CSAH 21 plans unclear to councilman
A Menahga councilman expressed dissatisfaction with the CSAH 21 project plans that were approved two months ago. Dennis Komulainen told the council Monday that he felt he didn't have a say about the water main looping option. "I'm just not satisf...
A Menahga councilman expressed dissatisfaction with the CSAH 21 project plans that were approved two months ago.
Dennis Komulainen told the council Monday that he felt he didn't have a say about the water main looping option.
"I'm just not satisfied with the way things happened," he said.
But Mayor Tom Larson and councilwoman Kim Rasmussen said they remembered vividly having to approve that portion of the project after a public hearing held in April that Komulainen was present at.
"I personally thought it was fairly clear," Larson said.
Council members Maxine Norman and Joel Mickelson disagreed.
Mickelson said he thought by having a special meeting two weeks ago, the council had the option of changing the plans.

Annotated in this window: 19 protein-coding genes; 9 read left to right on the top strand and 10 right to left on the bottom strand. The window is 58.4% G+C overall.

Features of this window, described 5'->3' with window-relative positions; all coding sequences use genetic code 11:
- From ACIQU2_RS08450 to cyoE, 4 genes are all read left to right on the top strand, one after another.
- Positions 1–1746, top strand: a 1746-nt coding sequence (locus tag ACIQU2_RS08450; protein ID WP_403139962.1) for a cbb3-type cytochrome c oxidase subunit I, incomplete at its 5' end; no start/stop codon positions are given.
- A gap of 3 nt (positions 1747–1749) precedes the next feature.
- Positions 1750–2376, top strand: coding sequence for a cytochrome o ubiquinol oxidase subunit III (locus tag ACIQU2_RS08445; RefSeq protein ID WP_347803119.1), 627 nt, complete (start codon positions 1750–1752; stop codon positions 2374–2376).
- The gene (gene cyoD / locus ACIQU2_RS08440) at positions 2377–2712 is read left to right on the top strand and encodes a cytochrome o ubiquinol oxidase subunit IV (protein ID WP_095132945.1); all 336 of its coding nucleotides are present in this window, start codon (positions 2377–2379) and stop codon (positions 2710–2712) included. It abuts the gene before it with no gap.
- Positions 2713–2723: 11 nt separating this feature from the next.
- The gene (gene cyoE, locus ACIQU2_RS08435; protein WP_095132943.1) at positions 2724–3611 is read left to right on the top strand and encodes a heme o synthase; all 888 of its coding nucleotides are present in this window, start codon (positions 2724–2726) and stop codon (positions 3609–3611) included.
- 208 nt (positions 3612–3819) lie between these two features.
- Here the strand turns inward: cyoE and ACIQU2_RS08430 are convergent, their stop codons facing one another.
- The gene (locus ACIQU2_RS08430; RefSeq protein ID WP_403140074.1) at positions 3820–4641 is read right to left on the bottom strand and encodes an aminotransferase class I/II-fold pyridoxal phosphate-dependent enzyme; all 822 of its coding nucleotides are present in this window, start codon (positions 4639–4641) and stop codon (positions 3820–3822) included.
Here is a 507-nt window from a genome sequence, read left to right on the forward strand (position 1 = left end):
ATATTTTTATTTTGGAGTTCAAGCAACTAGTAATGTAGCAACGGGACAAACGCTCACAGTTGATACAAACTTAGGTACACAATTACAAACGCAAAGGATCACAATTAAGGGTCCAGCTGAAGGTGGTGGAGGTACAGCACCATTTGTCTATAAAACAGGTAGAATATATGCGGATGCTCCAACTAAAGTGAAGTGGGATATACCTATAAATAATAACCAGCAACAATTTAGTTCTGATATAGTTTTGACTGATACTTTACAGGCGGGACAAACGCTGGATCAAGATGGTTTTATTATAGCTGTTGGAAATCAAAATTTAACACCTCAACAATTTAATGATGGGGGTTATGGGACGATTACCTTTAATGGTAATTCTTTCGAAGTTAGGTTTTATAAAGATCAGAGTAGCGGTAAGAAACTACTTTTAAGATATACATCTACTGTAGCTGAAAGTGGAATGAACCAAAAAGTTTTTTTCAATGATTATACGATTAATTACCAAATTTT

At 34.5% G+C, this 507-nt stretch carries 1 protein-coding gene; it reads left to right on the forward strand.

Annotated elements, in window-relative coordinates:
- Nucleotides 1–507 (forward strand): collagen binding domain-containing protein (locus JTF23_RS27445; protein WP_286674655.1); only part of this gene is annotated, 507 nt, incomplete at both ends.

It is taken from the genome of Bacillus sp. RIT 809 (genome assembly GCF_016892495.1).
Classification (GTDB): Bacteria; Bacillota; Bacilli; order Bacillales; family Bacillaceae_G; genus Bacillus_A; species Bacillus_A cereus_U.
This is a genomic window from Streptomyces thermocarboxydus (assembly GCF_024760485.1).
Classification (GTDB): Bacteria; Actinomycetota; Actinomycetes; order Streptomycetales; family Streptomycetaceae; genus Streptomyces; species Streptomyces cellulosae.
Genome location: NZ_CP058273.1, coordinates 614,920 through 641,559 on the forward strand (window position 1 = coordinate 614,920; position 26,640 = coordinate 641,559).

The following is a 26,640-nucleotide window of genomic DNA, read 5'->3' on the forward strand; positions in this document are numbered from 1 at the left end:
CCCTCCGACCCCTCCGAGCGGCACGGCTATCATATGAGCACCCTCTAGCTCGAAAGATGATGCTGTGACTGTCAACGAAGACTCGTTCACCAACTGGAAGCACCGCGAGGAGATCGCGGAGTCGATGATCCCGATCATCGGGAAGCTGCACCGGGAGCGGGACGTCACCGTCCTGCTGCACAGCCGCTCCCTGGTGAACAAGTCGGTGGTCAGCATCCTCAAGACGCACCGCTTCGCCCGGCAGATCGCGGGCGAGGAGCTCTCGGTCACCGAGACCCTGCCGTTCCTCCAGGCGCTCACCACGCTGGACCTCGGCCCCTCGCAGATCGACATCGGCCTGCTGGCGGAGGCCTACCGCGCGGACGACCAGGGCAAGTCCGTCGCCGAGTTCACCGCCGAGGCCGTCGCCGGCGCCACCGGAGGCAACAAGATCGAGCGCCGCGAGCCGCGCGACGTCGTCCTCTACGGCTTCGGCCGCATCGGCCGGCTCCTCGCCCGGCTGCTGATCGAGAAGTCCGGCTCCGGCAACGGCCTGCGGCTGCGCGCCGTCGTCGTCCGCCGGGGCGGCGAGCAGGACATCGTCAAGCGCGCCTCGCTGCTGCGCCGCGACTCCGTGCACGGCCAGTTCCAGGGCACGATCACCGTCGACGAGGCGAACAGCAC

The council could have changed the plans but it would have been costly to do so.
Additionally, the council originally voted for a dead-end water main in order to reduce the overall assessments of the project, said city administrator Teri Osterman.
"That's the direction that's been given is find ways to reduce cost," she said.
But the whole thing was an example of confusing presentation of information and lack of proper communication, said councilwoman Maxine Norman.
"There is no record that said the city decided (on the dead-end water main)," Norman said.
Larson responded by saying that it was all included in the plans that were sent to MnDOT and approved by the council.
Rasmussen added that the council should've been clear on this because even at the public hearing some citizens asked questions about that specific part of the project.
Komulainen told her she shouldn't have voted due to a conflict of interest.
Rasmussen owns property on Poplar Lane, which is where the looping would have taken place.
But it's a citywide project and assessment costs are divided across the board.
"I have nothing to do with whether that loop stays or goes," Rasmussen said.
At the end of the discussion, Larson asked Komulainen what he wanted to do about the project or if he wanted to send changes to MnDOT.
Komulainen said he didn't know what he wanted to do and asked the council to give their input.
Everyone except for Komulainen decided nothing more can be done at this point.
However, Komulainen ended the discussion Monday night without further input.